The Claimant had been unable to identify who else had committed a wrong (other than Mr Sammons) or say precisely what wrongs had been committed. However, she maintained that on the basis the Painting had been stolen by Mr Sammons, anyone who thereafter purchased it or took possession of it committed the tort of conversion (i.e. when one person interferes with the personal property of another, for example by taking it or withholding it without lawful justification). Furthermore, the Claimant suggested there may be claims in bailment against persons taking possession of the Painting with sufficient notice of her interest, or claims against third parties connected with Mr Sammons’ breach of fiduciary duty. The Defendants argued that the Claimant’s application was speculative and the NPO jurisdiction could not be used to find out if there were wrongs other than those committed by Mr Sammons.

“In all Norwich Pharmacal applications the claimant’s case is partly inchoate, that is the very point of the relief.”

The judge stated that: “…the fact that the Claimant
has not yet identified the wrong she alleges does not mean that the application is a fishing expedition as to whether she has a good arguable case.” The judge described the term “fishing expedition” as a “very wide-ranging request” but stated that the essence of the complaint is that the request is “speculative”. However, the judge explained that the warnings against speculative applications did not mean that an application was impermissible in order to establish whether a wrong has been committed. She further explained that the “good arguable case” test “…goes to the existence of any wrong as well as it’s potential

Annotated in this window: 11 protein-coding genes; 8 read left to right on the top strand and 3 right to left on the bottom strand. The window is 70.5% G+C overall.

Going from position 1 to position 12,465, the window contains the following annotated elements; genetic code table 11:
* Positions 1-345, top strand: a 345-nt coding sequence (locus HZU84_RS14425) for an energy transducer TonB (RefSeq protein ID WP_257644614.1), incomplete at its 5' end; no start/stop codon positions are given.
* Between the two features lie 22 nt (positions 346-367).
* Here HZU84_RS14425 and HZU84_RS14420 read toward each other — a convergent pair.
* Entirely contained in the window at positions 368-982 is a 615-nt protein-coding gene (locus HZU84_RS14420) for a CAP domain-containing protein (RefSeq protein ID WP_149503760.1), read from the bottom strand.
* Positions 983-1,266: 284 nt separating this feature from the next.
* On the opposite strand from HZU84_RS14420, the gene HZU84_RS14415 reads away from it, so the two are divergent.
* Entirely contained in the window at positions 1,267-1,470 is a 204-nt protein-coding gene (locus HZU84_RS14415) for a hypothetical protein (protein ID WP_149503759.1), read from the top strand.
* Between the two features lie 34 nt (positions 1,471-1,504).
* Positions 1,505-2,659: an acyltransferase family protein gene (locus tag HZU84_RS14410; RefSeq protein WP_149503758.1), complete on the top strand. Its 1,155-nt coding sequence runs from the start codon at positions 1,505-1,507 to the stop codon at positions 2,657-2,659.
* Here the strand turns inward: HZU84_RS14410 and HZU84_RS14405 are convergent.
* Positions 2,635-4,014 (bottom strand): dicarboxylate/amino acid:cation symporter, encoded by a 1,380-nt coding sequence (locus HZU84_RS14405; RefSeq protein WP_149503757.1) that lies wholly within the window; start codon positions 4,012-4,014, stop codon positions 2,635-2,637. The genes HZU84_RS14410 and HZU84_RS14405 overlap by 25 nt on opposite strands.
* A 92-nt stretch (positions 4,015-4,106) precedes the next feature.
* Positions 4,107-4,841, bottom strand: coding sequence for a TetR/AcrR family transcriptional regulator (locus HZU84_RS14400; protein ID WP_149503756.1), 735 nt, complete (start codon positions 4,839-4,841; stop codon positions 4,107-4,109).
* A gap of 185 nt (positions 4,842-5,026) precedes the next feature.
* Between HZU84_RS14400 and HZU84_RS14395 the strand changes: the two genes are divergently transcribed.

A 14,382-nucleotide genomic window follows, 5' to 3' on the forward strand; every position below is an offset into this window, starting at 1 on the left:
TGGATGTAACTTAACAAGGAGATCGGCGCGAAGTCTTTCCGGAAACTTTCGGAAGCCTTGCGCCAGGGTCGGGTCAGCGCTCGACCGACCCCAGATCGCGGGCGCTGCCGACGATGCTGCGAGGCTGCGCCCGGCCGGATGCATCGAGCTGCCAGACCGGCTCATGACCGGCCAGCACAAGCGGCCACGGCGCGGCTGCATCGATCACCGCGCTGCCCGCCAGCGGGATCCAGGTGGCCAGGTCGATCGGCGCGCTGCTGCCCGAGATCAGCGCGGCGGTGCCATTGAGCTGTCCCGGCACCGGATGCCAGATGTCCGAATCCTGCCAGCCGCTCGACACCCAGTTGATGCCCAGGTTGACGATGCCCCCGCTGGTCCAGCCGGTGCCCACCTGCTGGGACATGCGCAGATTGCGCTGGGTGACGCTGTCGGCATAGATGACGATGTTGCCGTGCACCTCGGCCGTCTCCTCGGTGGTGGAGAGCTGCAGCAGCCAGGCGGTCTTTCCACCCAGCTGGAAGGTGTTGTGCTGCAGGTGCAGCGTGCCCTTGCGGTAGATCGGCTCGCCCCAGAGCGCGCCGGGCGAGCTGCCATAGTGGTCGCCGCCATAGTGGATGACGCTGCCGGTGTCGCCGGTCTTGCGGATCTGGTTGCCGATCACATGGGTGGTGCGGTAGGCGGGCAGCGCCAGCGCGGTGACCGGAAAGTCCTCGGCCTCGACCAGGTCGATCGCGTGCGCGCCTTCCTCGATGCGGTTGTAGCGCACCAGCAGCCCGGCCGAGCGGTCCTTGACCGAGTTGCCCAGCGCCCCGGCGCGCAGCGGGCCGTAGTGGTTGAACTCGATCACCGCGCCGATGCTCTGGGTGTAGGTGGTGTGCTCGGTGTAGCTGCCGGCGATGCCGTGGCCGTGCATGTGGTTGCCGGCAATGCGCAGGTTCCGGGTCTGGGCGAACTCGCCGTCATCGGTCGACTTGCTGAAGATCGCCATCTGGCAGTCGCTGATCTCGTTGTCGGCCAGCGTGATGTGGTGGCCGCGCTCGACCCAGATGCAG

merits.”

In relation to the level at which a claimant needs to show a good arguable case, the judge stated that: “…if there is a clear defence or no good arguable basis for essential elements of a cause of action then that may well prevent the claimant establishing a good arguable case for that wrong.” The judge was satisfied that the Claimant had established a good arguable case of conversion against any person who has taken possession of the Painting in relation to the sale or subsequently. Based on the conviction of Mr Sammons, the judge considered there was “…strong evidence of a theft that would make subsequent purchasers taking possession liable in conversion…” (unless appropriate defences could be invoked).

In contrast, the judge did not consider that the other potential claims were sufficient to justify an NPO on the basis that it was speculative to suggest that anyone came into possession of the Painting with notice of the Claimant’s interest, and the information requested would not be sufficient to establish the requisite knowledge, notice or dishonesty in respect of claims arising from a breach of fiduciary duty by Mr Sammons (such as tracing, knowing receipt and dishonest assistance).

Comment

The case gives a useful overview of the requirements for an NPO. The point that an application will not be considered speculative merely on the basis that the specific wrong has yet to be identified is a welcome clarification.

Should you suspect that you are a victim of fraud or other wrongdoing, please do not hesitate to get in touch at hello@tenetlaw.co.uk